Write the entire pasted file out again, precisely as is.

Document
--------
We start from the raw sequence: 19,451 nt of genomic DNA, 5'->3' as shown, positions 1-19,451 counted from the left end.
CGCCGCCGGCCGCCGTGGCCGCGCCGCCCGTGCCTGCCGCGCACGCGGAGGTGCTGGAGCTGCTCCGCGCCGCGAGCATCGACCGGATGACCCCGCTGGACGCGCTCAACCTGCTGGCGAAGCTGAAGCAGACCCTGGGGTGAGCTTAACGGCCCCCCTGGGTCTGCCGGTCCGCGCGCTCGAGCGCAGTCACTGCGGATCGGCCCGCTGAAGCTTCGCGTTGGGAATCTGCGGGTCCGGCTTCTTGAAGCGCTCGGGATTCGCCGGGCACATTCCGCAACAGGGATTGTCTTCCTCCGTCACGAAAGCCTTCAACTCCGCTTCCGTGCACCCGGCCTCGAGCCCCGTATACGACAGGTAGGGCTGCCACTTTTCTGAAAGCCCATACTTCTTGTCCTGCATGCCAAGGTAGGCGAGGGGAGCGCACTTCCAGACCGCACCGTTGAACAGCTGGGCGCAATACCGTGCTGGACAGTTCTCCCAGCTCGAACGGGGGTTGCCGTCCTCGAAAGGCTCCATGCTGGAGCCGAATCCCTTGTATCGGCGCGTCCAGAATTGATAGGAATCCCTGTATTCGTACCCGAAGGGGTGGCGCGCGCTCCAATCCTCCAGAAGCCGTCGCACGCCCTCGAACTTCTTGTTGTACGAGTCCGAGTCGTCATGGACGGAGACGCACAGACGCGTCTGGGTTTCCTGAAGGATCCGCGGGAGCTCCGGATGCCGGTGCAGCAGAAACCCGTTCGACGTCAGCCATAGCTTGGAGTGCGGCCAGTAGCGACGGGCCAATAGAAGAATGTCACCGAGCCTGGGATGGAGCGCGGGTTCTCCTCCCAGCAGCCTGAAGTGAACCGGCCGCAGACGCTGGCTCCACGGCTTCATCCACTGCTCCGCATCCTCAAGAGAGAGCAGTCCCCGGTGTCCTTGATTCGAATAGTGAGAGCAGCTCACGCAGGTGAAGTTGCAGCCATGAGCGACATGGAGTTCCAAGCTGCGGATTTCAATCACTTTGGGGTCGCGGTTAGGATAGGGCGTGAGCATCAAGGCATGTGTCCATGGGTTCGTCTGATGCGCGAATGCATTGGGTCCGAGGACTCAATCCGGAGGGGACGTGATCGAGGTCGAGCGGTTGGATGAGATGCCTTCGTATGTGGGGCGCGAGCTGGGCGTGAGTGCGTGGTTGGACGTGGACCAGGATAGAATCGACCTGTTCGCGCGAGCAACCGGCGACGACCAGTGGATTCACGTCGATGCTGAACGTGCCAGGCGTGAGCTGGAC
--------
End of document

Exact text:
We start from the raw sequence: 19,451 nt of genomic DNA, 5'->3' as shown, positions 1-19,451 counted from the left end.
CGCCGCCGGCCGCCGTGGCCGCGCCGCCCGTGCCTGCCGCGCACGCGGAGGTGCTGGAGCTGCTCCGCGCCGCGAGCATCGACCGGATGACCCCGCTGGACGCGCTCAACCTGCTGGCGAAGCTGAAGCAGACCCTGGGGTGAGCTTAACGGCCCCCCTGGGTCTGCCGGTCCGCGCGCTCGAGCGCAGTCACTGCGGATCGGCCCGCTGAAGCTTCGCGTTGGGAATCTGCGGGTCCGGCTTCTTGAAGCGCTCGGGATTCGCCGGGCACATTCCGCAACAGGGATTGTCTTCCTCCGTCACGAAAGCCTTCAACTCCGCTTCCGTGCACCCGGCCTCGAGCCCCGTATACGACAGGTAGGGCTGCCACTTTTCTGAAAGCCCATACTTCTTGTCCTGCATGCCAAGGTAGGCGAGGGGAGCGCACTTCCAGACCGCACCGTTGAACAGCTGGGCGCAATACCGTGCTGGACAGTTCTCCCAGCTCGAACGGGGGTTGCCGTCCTCGAAAGGCTCCATGCTGGAGCCGAATCCCTTGTATCGGCGCGTCCAGAATTGATAGGAATCCCTGTATTCGTACCCGAAGGGGTGGCGCGCGCTCCAATCCTCCAGAAGCCGTCGCACGCCCTCGAACTTCTTGTTGTACGAGTCCGAGTCGTCATGGACGGAGACGCACAGACGCGTCTGGGTTTCCTGAAGGATCCGCGGGAGCTCCGGATGCCGGTGCAGCAGAAACCCGTTCGACGTCAGCCATAGCTTGGAGTGCGGCCAGTAGCGACGGGCCAATAGAAGAATGTCACCGAGCCTGGGATGGAGCGCGGGTTCTCCTCCCAGCAGCCTGAAGTGAACCGGCCGCAGACGCTGGCTCCACGGCTTCATCCACTGCTCCGCATCCTCAAGAGAGAGCAGTCCCCGGTGTCCTTGATTCGAATAGTGAGAGCAGCTCACGCAGGTGAAGTTGCAGCCATGAGCGACATGGAGTTCCAAGCTGCGGATTTCAATCACTTTGGGGTCGCGGTTAGGATAGGGCGTGAGCATCAAGGCATGTGTCCATGGGTTCGTCTGATGCGCGAATGCATTGGGTCCGAGGACTCAATCCGGAGGGGACGTGATCGAGGTCGAGCGGTTGGATGAGATGCCTTCGTATGTGGGGCGCGAGCTGGGCGTGAGTGCGTGGTTGGACGTGGACCAGGATAGAATCGACCTGTTCGCGCGAGCAACCGGCGACGACCAGTGGATTCACGTCGATGCTGAACGTGCCAGGCGTGAGCTGGAC